Initially, the government too hinted towards a blanket ban, with a report suggesting a complete ban on virtual currency being discussed in an Inter-ministerial committee in 2019. Nevertheless, this step never saw the daylight and with the Supreme Court judgement, the murmur around also started to die down. 

When a bill titled Cryptocurrency and Regulation of Official Digital Currency Bill 2021 was listed for the 2021 winter session, the buzz around cryptocurrency was reignited but the bill too was never introduced and has been deferred indefinitely citing the complexities involved.  

The government later announced in the Union Budget of 2022 a 30% tax on all transactions involving virtual currency. The measure could serve as a temporary means to dissuade the citizens from engaging in cryptocurrency and in process benefit the exchequer. Since the budget, the government remained silent. The silence has left the crypto community on the edge, eagerly waiting to see what the government decides. 

Why is it important to clear the doubt over cryptocurrencies  

The need to regulate cryptocurrency is one whose need has been felt from the very beginning. The excuse is that a very small number of people are invested and the complexities involved don’t hold good. Even after the FTX crash, a sizable population continues to trust cryptocurrencies, and nearly half of them are first-time crypto investors.  

These people with a lack of market understanding could be prone to frauds and even cyber-attacks and hence it becomes the duty of the government to protect their rights. Another important stakeholder that the government needs to consider is that of the businesses dealing with these currencies. These businesses that provided a platform for trading cryptocurrency were mostly startups and the lack of regulation could affect India’s ease of doing business score. The clarity in regulations will help the startups and their investors to make more informed decision. 

What’s up for the future  

Although the future of cryptocurrency remains to be seen considering the steps that were taken by the Reserve Bank of India and the Indian government in the past few years the ban seems long overdue and the predictable step. The step of banning the currency will bring a radical change in the Indian investing ecosystem and will affect a large number of investors.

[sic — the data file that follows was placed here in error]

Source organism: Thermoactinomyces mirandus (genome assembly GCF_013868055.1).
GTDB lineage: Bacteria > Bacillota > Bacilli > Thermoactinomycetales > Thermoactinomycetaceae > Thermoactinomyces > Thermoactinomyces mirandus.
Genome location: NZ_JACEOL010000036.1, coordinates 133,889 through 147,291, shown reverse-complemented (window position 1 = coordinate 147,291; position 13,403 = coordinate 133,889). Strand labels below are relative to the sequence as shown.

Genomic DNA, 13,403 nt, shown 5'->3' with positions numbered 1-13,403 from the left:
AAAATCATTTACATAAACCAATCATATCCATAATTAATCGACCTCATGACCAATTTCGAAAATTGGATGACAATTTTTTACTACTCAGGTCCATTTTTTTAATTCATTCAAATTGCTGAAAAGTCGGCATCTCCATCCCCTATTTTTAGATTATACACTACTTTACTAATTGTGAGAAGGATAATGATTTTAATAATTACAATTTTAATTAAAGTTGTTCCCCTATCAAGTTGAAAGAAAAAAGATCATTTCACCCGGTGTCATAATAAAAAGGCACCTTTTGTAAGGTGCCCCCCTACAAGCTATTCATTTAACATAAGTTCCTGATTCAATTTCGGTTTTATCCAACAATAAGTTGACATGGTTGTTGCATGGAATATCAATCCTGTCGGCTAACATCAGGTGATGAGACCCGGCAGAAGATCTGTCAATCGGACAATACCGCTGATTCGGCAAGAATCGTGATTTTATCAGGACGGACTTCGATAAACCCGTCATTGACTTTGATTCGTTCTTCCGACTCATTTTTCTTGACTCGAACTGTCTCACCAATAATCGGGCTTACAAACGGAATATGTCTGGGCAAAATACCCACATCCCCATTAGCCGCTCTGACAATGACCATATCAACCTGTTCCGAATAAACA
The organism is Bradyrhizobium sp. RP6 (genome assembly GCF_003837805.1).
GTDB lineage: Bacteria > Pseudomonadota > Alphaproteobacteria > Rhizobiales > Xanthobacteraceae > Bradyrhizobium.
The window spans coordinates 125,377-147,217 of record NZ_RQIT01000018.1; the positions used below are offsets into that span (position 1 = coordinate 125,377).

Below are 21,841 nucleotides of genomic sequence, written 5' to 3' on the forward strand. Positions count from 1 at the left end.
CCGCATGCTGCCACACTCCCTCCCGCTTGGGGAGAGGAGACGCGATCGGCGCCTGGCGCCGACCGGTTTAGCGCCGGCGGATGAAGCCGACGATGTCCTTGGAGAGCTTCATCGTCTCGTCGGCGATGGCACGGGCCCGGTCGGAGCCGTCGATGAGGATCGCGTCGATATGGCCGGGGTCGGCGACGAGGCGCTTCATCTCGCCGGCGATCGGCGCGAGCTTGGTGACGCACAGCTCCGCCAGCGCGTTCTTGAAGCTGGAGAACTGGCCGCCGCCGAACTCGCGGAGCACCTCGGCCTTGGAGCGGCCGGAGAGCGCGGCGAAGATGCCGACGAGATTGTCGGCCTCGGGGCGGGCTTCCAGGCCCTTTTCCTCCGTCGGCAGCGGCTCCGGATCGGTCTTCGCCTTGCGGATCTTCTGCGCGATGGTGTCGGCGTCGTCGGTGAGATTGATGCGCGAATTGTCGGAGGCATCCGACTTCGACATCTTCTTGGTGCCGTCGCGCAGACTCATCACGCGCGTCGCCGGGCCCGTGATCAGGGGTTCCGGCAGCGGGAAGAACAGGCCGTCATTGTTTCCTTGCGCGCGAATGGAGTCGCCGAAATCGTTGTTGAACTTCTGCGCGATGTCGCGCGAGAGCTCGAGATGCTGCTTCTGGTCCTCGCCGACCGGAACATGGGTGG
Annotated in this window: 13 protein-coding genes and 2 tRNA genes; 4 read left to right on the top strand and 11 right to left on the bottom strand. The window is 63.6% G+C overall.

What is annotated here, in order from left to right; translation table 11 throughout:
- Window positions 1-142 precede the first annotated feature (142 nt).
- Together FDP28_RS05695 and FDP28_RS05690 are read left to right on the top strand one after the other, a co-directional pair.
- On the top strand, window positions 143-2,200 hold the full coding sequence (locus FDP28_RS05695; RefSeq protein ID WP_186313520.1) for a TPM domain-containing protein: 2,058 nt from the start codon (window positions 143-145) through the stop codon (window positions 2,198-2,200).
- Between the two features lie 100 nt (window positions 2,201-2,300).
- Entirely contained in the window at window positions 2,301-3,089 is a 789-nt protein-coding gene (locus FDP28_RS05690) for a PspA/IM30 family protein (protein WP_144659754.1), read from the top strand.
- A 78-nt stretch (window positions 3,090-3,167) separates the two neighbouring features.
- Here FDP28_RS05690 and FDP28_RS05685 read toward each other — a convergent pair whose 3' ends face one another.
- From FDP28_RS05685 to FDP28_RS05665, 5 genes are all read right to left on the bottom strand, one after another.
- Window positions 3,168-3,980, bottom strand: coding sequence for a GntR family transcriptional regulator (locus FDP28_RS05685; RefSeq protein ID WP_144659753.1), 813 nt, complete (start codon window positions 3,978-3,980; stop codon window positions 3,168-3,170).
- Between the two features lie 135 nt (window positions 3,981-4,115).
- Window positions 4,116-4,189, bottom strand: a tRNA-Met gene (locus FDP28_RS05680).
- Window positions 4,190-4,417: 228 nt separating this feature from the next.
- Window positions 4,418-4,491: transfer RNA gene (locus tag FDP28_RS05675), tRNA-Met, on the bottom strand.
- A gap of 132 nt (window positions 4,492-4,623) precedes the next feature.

It is also essential to mention here that the cryptocurrency bill doesn’t provide any sought of provision for the investors to liquidate their holdings and the same could be a point of contention if the bill is introduced in the future. The bill apart from banning all types of cryptocurrencies also makes it an offence with imprisonment of up to 10 years. 

Another important question that arises is whether the government’s decision to ban cryptocurrency would face a similar legal challenge and faith as that of RBI’s ban. But the same is unlikely to happen as the reasoning behind the same was the lack of evidence to show actual loss to the banking sector, however quantifiable data is available in the form of the crypto crash in 2022 affecting nearly 3 lakh Indians with some even losing more than 50% of their investment. The government can also take the stance of general good prevailing over the personal good with the complete ban protecting the economy from any type of negative effects that crypto might have in the future. 

Conclusion and Analysis  

The future of the crypto market looks to be in its final stage in India, but the delay by the government in bringing up the regulation has extended the life of these currencies. However, it remains to be seen when the government finally decides to take a definite step. The government if and when decides the faith of cryptocurrencies, needs to take into consideration the existing investors and their investments.  

Such a far reaching step by the government must be taken after due consultation. This was a key point highlighted by Mr. Sinha which is prolonging the time taken for a regulation. Although the government is correct in taking its due time, the government should establish a temporary self regulating body involving all the businesses involved in cryptocurrency to ensure that the rights of citizens are protected till the time concrete regulation is introduced. 

If the government decides to impose a ban then the government can create a temporary body that might act as an exchange for the existing investors and help them liquidate their investments. This would be beneficial for the public as they will get a chance to get a chance to liquidate their investments, and at the same time, the government might be able to generate good revenue from the tax levied on these transactions.  

Whatever step is taken by the government should be taken after consulting all the stakeholders and considering the current state of the markets. Any step taken haphazardly would negatively impact the investors’ confidence, especially when the government is hoping to introduce its own Central Bank Digital currency.